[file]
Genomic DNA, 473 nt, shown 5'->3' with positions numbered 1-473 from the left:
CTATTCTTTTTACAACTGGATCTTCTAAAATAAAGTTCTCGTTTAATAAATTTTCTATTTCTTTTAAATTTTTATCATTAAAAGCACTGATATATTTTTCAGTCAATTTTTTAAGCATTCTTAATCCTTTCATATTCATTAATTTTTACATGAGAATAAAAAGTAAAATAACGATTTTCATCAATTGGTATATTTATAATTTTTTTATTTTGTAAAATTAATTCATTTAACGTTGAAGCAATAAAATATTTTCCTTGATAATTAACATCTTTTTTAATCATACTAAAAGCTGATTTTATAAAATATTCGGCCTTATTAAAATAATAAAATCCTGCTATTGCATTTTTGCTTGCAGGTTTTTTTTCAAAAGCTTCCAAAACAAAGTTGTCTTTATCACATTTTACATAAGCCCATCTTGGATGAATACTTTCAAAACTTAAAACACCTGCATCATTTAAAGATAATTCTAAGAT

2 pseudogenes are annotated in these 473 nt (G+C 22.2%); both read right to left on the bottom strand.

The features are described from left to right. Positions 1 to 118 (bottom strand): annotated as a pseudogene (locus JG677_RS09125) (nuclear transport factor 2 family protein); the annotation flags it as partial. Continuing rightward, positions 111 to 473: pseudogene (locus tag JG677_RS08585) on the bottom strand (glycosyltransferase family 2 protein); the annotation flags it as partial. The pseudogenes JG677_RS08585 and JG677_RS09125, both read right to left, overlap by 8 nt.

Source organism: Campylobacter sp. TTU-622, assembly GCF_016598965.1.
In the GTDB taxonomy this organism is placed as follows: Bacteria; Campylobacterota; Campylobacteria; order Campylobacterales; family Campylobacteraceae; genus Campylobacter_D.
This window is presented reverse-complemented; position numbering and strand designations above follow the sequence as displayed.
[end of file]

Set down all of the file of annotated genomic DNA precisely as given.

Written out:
Genomic DNA, 473 nt, shown 5'->3' with positions numbered 1-473 from the left:
CTATTCTTTTTACAACTGGATCTTCTAAAATAAAGTTCTCGTTTAATAAATTTTCTATTTCTTTTAAATTTTTATCATTAAAAGCACTGATATATTTTTCAGTCAATTTTTTAAGCATTCTTAATCCTTTCATATTCATTAATTTTTACATGAGAATAAAAAGTAAAATAACGATTTTCATCAATTGGTATATTTATAATTTTTTTATTTTGTAAAATTAATTCATTTAACGTTGAAGCAATAAAATATTTTCCTTGATAATTAACATCTTTTTTAATCATACTAAAAGCTGATTTTATAAAATATTCGGCCTTATTAAAATAATAAAATCCTGCTATTGCATTTTTGCTTGCAGGTTTTTTTTCAAAAGCTTCCAAAACAAAGTTGTCTTTATCACATTTTACATAAGCCCATCTTGGATGAATACTTTCAAAACTTAAAACACCTGCATCATTTAAAGATAATTCTAAGAT

2 pseudogenes are annotated in these 473 nt (G+C 22.2%); both read right to left on the bottom strand.

The features are described from left to right. Positions 1 to 118 (bottom strand): annotated as a pseudogene (locus JG677_RS09125) (nuclear transport factor 2 family protein); the annotation flags it as partial. Continuing rightward, positions 111 to 473: pseudogene (locus tag JG677_RS08585) on the bottom strand (glycosyltransferase family 2 protein); the annotation flags it as partial. The pseudogenes JG677_RS08585 and JG677_RS09125, both read right to left, overlap by 8 nt.

Source organism: Campylobacter sp. TTU-622, assembly GCF_016598965.1.
In the GTDB taxonomy this organism is placed as follows: Bacteria; Campylobacterota; Campylobacteria; order Campylobacterales; family Campylobacteraceae; genus Campylobacter_D.
This window is presented reverse-complemented; position numbering and strand designations above follow the sequence as displayed.